All About Estates

There’s no better time than the present

Six reasons to start estate planning early!

Estate planning is a part of life that, despite best intentions, is often moved to the back burner. It’s not surprising; many individuals struggle to consider or discuss their own mortality and that of their closest loved ones. Nobody is excited to review what happens if their functioning declines, or worse, if they suddenly pass away.

However, if these discussions are avoided for too long, we may be left rushing to complete our planning. This is often a result of unforeseen factors including an unexpected health event, an accident causing significant harm or injury, the sudden loss of a loved one, or in reaction to a form of manipulation or abuse.

Below are six common issues we see in practice with delaying our estate planning for too long:

  1. If a decline in your health status or a physical injury affects your capacity, you may be deemed unable to complete your estate documents. You must meet certain thresholds of mental capacity to execute standard estate documents such as wills and powers of attorney. If an illness, injury, or other event leaves you unable to give instructions to your lawyer and appreciate the effects of these instructions, they may be unable to assist you altogether. This may leave you with no assistance to manage your finances during your incapacity and cause significant delay and cost to your loved ones in administering your estate.
  2. Delaying your planning may result in a delay in your care. For example, if you do not have a Power of Attorney when you fall ill or are involved in an accident, your finances may go unmanaged until you are able to have this document drafted or recommence managing your finances. This could result in missed bill payments, an effect on your credit score, and/or losses in your investment portfolio, among other concerns.
  3. Your ability to understand complex issues may be affected if you are under a significant amount of stress, experiencing pain, or otherwise preoccupied/distracted. Though you may meet the legal requirement of mental capacity, this does not mean you are at your best during these stressful time. This could cloud your thinking and potentially affect the end result of your estate plan.
  4. You may feel rushed to make decisions that are not in your best interests. This is particularly true for clients with a time constraint, such as those heading into emergency surgeries. You may simply run out of time to discuss your estate matter fulsomely with your legal and financial professionals or your loved ones, resulting in a less-than-ideal estate plan. This rush may result in decisions made without the necessary consultation and consideration of your affairs that would better serve your loved ones.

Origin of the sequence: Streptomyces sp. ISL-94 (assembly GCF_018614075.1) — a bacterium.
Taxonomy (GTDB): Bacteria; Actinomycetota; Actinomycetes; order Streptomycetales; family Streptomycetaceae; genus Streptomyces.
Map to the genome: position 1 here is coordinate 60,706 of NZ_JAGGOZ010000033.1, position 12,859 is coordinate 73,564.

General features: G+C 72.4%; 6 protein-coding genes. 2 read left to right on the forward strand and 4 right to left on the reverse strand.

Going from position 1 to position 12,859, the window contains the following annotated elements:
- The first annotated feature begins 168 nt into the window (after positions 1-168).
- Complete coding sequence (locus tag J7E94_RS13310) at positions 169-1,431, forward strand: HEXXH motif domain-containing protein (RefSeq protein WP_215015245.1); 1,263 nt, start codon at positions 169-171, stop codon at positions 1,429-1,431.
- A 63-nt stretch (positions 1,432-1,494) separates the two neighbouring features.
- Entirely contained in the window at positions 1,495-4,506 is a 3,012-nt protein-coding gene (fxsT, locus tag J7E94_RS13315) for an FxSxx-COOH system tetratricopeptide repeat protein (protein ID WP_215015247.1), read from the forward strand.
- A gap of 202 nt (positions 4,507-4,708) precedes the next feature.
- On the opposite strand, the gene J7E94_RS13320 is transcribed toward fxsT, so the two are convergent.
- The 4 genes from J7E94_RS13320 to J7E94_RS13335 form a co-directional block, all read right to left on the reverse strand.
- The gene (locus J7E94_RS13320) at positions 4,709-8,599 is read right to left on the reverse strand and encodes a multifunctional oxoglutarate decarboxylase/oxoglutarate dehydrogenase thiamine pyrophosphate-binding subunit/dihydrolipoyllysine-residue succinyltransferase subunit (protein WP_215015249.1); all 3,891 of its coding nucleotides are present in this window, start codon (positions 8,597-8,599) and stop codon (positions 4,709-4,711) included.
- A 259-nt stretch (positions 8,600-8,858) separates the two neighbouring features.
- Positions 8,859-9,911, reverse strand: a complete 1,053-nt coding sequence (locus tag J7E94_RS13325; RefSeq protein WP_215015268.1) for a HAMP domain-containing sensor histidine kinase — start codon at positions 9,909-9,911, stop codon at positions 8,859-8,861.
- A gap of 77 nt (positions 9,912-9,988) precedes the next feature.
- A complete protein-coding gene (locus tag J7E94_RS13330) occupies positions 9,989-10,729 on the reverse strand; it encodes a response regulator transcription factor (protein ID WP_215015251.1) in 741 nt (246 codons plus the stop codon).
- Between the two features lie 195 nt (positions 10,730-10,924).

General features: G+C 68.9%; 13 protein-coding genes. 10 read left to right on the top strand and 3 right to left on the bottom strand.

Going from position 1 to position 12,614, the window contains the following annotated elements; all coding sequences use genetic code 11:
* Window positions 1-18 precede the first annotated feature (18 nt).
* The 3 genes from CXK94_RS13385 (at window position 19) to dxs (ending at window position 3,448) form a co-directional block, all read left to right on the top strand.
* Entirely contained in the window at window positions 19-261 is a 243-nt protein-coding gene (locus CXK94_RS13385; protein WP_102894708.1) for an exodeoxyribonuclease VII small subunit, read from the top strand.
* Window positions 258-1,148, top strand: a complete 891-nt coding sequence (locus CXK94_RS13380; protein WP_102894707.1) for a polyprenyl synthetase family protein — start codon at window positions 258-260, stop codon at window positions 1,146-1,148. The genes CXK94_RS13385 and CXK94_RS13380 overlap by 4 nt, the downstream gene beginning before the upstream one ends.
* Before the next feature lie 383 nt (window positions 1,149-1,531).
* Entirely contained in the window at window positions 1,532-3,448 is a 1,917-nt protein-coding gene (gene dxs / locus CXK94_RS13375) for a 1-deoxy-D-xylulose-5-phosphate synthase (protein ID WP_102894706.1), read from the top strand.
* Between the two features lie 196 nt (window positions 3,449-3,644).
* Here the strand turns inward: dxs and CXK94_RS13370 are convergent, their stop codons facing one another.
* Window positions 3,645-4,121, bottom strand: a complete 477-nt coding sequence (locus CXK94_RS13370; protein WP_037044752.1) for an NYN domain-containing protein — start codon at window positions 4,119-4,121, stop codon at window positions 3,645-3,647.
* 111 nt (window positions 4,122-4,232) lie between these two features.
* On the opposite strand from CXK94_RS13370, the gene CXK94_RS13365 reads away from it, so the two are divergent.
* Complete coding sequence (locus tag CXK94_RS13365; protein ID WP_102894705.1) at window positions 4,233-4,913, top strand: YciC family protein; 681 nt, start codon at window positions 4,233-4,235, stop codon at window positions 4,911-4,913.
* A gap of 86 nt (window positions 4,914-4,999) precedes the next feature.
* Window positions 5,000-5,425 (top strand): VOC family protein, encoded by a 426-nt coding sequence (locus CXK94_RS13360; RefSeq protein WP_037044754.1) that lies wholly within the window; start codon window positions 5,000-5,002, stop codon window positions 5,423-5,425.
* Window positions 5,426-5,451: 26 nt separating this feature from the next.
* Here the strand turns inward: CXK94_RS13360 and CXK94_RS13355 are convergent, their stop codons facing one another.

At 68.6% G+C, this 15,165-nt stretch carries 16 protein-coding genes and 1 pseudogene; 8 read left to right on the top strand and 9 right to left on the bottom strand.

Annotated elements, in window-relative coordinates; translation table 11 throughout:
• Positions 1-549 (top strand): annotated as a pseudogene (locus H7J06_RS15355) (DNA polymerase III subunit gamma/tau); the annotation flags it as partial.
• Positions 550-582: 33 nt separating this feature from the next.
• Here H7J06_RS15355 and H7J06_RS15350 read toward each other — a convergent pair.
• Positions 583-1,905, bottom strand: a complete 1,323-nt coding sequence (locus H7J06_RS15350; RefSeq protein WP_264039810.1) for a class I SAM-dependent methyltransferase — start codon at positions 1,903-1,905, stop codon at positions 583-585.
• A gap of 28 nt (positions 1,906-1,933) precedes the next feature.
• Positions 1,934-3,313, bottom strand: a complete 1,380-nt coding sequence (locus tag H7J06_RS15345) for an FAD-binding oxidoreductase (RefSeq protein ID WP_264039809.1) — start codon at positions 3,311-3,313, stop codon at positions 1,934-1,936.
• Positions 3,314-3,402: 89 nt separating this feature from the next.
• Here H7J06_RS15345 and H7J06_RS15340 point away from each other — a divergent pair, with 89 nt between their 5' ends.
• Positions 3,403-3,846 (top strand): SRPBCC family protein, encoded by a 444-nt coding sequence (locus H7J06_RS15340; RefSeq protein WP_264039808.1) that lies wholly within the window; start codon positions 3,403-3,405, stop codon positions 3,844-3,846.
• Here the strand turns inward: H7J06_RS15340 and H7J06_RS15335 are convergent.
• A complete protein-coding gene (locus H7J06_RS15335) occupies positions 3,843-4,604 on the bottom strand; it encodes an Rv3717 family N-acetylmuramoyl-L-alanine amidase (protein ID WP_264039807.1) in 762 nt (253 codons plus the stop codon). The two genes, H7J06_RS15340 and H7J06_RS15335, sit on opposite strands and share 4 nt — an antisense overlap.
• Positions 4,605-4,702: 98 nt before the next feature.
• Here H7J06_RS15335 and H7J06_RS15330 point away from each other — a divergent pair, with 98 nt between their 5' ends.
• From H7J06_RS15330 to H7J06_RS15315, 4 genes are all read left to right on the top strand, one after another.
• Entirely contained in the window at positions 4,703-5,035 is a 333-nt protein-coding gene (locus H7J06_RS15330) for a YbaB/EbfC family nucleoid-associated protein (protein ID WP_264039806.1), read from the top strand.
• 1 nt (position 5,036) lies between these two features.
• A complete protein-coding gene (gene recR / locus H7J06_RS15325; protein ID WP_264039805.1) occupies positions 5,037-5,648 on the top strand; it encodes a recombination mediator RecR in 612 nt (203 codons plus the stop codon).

5. Your loved ones may not know your wishes, particularly those relating to your health and personal care if you do not have updated documents. In Nova Scotia, our clients complete documents called Personal Directives that name someone to make personal and medical decisions if the maker cannot. This document may provide instructions to the named delegate, in particular if someone is managing a chronic condition or has specific wishes due to religious or cultural beliefs. If no such document is available or if you haven’t spoken with your appointed delegate, your personal and healthcare wishes may not be sufficiently met.
  6. The cost of emergency legal services may be higher than those obtained in usual circumstances. The hourly rates your professionals charge may increase in these circumferences due to the need to set aside other client files to prioritize yours on short notice. You may also be charged the cost of mileage if a visit to your home or the hospital is required. Though the cost would certainly be well worth it during such an emergency, careful, advanced planning will likely keep more in your pocket.

 

These are just a handful of the significant problems created by waiting for the ‘rainy day’ to come before starting your planning.

The best advice: start your estate plan today! Meet with your legal, financial, and accounting professionals to ensure your plan is personalized to your unique circumstances; long before the grey clouds appear.

 

Anne McFarlane, BA, JD, TEP | Estate and Trust Consultant

About Scotiatrust

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